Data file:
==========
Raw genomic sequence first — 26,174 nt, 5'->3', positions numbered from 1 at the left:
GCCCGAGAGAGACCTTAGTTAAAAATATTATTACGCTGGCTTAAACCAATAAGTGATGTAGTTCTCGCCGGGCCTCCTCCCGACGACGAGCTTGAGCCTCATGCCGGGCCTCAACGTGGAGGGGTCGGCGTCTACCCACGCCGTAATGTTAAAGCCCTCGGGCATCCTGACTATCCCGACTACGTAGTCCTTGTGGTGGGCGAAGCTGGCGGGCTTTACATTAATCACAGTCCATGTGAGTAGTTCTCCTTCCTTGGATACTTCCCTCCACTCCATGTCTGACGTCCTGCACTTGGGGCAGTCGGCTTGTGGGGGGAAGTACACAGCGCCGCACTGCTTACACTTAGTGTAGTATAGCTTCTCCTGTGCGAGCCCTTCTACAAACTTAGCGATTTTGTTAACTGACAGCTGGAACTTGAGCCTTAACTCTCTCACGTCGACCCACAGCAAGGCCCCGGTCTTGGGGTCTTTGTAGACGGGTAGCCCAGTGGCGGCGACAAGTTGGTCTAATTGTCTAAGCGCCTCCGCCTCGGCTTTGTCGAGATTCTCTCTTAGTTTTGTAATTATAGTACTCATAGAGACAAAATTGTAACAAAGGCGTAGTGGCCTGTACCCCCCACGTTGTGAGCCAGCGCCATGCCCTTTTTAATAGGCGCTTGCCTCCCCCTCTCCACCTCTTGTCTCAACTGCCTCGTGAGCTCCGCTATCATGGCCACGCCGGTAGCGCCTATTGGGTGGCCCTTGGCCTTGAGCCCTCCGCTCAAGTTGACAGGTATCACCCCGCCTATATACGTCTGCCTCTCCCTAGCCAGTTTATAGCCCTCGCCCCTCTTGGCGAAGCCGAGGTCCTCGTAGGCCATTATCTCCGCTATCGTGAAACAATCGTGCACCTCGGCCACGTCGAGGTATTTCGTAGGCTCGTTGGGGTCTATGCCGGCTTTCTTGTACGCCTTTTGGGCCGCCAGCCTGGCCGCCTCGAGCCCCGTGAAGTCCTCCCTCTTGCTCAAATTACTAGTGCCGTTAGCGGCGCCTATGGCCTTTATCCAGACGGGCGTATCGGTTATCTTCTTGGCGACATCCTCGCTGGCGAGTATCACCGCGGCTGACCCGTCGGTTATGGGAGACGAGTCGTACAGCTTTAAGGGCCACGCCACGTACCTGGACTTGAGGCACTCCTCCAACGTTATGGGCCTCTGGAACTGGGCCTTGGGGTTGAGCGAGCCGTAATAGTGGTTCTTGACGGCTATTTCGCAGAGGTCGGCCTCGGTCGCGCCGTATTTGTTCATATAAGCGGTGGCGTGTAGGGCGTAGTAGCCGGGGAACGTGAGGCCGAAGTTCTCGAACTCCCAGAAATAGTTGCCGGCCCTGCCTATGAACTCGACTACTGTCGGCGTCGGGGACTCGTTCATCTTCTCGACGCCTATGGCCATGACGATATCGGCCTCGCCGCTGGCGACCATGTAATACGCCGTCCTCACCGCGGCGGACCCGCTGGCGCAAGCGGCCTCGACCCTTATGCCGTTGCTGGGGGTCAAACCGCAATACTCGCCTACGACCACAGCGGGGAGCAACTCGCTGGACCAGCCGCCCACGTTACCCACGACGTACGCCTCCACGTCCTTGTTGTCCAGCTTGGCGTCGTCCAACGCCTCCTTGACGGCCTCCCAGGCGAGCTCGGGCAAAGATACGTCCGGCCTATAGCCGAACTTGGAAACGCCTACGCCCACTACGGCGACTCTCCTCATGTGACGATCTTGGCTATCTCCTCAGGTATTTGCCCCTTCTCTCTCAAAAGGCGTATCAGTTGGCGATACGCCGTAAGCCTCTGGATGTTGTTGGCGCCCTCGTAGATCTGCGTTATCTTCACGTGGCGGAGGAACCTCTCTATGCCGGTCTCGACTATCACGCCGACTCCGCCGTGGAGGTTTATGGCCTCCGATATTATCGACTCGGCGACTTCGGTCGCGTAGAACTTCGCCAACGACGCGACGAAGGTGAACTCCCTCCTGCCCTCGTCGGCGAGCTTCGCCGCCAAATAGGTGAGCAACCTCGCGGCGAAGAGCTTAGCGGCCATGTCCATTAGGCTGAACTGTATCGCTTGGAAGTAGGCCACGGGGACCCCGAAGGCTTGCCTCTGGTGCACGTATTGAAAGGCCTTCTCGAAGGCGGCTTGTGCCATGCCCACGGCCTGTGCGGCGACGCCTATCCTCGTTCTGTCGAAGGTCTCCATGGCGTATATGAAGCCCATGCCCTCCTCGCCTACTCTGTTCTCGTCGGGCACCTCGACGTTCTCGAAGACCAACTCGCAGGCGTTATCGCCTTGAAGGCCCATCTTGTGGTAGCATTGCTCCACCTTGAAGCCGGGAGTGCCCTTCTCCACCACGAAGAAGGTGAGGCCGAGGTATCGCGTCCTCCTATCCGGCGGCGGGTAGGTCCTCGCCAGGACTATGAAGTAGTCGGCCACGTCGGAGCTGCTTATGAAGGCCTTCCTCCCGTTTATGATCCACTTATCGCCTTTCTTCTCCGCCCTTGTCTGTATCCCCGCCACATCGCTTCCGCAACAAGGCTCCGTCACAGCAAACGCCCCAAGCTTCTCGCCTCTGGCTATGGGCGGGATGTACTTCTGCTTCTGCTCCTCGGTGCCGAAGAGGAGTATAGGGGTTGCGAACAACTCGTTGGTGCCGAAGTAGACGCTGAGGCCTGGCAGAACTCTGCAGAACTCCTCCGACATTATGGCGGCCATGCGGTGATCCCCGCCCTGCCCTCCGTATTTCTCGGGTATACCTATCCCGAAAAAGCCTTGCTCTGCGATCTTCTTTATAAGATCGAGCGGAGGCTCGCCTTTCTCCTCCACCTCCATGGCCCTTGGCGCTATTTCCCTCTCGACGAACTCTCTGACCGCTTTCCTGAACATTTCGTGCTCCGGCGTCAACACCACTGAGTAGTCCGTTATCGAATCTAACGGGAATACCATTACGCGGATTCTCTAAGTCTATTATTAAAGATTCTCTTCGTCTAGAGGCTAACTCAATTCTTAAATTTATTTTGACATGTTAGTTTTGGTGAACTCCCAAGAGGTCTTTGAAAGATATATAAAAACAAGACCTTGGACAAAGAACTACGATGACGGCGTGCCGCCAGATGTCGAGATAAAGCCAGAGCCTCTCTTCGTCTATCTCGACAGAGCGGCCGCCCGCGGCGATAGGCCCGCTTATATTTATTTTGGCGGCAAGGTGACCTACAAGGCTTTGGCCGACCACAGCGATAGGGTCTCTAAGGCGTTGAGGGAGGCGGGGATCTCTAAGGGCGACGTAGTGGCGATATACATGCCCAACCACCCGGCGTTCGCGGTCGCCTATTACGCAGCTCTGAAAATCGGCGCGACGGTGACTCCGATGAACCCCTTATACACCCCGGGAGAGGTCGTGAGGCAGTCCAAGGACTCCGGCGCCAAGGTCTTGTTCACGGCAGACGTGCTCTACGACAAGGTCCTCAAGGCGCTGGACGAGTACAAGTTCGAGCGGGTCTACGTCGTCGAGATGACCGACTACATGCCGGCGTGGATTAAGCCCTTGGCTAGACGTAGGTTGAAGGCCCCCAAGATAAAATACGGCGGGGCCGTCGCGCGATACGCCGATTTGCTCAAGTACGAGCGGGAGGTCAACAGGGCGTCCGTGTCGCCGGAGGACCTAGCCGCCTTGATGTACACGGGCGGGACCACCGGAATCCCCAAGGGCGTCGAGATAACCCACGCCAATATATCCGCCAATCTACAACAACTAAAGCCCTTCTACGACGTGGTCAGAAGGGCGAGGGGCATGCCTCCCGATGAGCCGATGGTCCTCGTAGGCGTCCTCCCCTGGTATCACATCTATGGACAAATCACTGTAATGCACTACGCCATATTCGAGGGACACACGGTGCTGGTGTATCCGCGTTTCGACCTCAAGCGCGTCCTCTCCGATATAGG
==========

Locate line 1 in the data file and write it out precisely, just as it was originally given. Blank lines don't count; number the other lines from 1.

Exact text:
Raw genomic sequence first — 26,174 nt, 5'->3', positions numbered from 1 at the left: